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        Language activities in a minority–majority language context: book-reading at home is more important for Frisian than for Dutch
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Abstract

Previous research has shown that in a minority–majority language context, the quantity of language input at home is more important for the development of the minority language than for the development of the majority language. In the current study, we examined whether the same holds true for the frequency of specific language activities at home. In a group of five- and six-year-old Frisian–Dutch bilingual children (n = 120), we investigated to what extent vocabulary and morphology knowledge were predicted by reading activities, watching TV, and story-telling activities in both languages. The results showed that reading in Frisian predicted both Frisian vocabulary and morphology, while reading in Dutch only predicted Dutch vocabulary. This shows that reading at home is most important for the development of the minority language. This especially holds true for the acquisition of Frisian morphology, a domain that is known to be vulnerable in language acquisition.

Introduction

Children acquire their home language by being frequently exposed to it (Hoff, 2006). As bilingual children have to divide their exposure time between two languages, they usually acquire these individual languages at a slower rate than their monolingual peers (Pearson, Fernandez, & Oller, 1993; Uccelli & Páez, 2007). The overall rate of language development, however, is similar to that of monolingual children (Pearson et al., 1993). Several studies show that the rate at which bilingual children acquire vocabulary is predicted by the amount of exposure to each language (Pearson, 2007; Thordardottir, Rothenberg, Rivard, & Naves, 2006).

For children who grow up in a context with a minority and a majority language, the quantity of the input at home is especially important for the development of the minority language (De Houwer, 2007; Dijkstra, Kuiken, Jorna, & Klinkenberg, 2016; Gathercole & Thomas, 2009; Hammer, Davison, Lawrence, & Miccio, 2009). A minority language is a language that is spoken by a numerically and politically non-dominant group of people who seek to preserve their own linguistic, and usually also cultural, identity. It differs from the majority language, that is, the language that is spoken by the majority of the inhabitants of a given country (Hogan-Brun & Wolff, 2003). As the majority language usually has a more dominant place in society than the minority language, the development of the minority language depends more on language exposure at home than the development of the majority language, which can also be learned outside the home (Dijkstra et al., 2016; Gathercole & Thomas, 2009).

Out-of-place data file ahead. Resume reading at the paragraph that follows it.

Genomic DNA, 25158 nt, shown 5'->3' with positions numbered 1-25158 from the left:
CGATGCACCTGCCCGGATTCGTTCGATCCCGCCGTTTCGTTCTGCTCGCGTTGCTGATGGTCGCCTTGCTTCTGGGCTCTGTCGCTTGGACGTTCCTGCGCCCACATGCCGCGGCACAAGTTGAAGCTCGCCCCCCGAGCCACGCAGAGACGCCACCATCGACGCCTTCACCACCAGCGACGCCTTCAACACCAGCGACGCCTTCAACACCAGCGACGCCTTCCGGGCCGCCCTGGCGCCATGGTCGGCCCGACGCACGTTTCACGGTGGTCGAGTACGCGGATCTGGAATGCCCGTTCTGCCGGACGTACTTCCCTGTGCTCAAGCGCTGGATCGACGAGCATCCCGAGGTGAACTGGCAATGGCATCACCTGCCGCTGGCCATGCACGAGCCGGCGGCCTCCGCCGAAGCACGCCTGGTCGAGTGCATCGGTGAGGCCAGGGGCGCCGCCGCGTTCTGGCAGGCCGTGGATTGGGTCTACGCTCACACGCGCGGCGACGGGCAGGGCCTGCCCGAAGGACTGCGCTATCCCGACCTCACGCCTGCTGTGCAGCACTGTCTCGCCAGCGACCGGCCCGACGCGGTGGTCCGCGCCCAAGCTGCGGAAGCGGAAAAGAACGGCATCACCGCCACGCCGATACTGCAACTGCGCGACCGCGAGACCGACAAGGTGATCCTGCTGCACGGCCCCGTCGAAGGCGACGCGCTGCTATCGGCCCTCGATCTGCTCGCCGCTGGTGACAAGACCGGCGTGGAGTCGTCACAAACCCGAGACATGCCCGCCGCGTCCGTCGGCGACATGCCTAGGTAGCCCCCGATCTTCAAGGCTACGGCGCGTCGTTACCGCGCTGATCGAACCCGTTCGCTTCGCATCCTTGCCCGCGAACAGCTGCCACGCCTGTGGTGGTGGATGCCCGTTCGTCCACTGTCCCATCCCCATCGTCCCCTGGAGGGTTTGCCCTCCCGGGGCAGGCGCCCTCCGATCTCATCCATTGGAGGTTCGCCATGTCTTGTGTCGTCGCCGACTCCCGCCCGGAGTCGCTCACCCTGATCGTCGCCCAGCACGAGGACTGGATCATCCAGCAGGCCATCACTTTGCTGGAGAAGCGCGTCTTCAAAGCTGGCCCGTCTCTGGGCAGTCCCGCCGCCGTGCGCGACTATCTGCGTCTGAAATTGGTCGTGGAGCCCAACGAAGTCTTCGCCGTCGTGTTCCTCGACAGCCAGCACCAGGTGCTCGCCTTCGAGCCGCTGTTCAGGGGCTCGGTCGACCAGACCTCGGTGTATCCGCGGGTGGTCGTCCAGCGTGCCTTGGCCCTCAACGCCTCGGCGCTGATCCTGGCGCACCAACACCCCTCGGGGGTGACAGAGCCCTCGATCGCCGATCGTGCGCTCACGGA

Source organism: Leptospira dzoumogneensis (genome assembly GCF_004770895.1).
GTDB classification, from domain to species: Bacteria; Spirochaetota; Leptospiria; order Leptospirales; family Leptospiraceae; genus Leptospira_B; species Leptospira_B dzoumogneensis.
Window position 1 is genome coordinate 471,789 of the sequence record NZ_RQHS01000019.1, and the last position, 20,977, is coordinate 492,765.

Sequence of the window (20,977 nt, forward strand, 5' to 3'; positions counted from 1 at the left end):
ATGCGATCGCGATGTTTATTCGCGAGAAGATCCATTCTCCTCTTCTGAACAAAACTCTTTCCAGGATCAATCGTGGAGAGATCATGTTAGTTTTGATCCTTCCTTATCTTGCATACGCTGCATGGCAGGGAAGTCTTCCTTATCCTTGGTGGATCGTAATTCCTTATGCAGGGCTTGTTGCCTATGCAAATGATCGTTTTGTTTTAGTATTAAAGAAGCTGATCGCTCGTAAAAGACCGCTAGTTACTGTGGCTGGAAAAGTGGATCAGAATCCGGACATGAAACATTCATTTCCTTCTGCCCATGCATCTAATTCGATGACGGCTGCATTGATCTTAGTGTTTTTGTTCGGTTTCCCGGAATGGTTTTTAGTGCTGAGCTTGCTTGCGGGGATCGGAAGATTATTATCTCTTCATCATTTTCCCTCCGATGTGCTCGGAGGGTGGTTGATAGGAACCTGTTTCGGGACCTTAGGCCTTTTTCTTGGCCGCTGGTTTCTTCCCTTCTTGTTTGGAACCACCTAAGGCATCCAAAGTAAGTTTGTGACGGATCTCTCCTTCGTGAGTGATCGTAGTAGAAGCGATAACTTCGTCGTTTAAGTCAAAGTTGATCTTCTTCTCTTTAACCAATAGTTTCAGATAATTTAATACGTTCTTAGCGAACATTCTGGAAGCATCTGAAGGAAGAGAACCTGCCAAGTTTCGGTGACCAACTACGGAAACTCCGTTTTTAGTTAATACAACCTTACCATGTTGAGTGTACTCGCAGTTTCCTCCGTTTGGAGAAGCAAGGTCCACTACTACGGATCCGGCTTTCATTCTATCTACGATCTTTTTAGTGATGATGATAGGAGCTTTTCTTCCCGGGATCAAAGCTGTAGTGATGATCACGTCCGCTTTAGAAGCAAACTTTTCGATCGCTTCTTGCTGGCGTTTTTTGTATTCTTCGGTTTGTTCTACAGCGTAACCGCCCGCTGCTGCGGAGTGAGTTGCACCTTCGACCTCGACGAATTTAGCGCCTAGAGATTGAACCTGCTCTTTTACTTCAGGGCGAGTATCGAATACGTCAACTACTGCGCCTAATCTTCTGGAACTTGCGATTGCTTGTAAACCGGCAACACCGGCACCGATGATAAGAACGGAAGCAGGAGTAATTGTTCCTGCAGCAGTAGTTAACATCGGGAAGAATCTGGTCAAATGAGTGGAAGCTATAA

Besides input quantity, input quality also has an effect on children's language acquisition. While the term ‘quantity’ refers to the amount of exposure that children receive in a particular language, the term ‘quality’ refers to the diversity of words and syntactic input that they are exposed to (Rowe, 2012). Previous research has shown that, on top of input quantity, the diversity of the input also has an effect on children's language development (Huttenlocher, Waterfall, Vasilyeva, Vevea, & Hedges, 2010; Rowe, 2012). One way to create a linguistically diverse environment is to involve children in language activities such as book-reading and oral story-telling. Children who are read to on a regular basis have larger vocabularies than children who are read to only rarely or not at all (Mol & Bus, 2011). In bilingual children, language activities such as reading and oral story-telling can stimulate vocabulary development in both languages (Scheele, Leseman, & Mayo, 2010). In addition, there are indications that shared book-reading also promotes grammatical development (Sénéchal, Pagan, Lever, & Ouellette, 2008). So far, it has not been investigated, however, whether language activities in the home are equally important for the development of vocabulary and grammar in both the minority and the majority language of bilingual children. As the quantity of the input at home is more important for the minority language (De Houwer, 2007; Dijkstra et al., 2016; Gathercole & Thomas, 2009; Hammer et al., 2009), this may also be the case for the frequency with which children are involved in specific language activities at home. In the current study, we examined to what extent the development of vocabulary and morphology in five- and six-year-old Frisian–Dutch bilingual children was predicted by the engagement in different language activities in the home (book-reading, oral story-telling, and watching TV). We investigated this for both Frisian (the minority language) and Dutch (the majority language). In what follows, we will first discuss the effect of language activities on language acquisition in more detail. Subsequently, we will provide more information about the Frisian–Dutch bilingual language setting.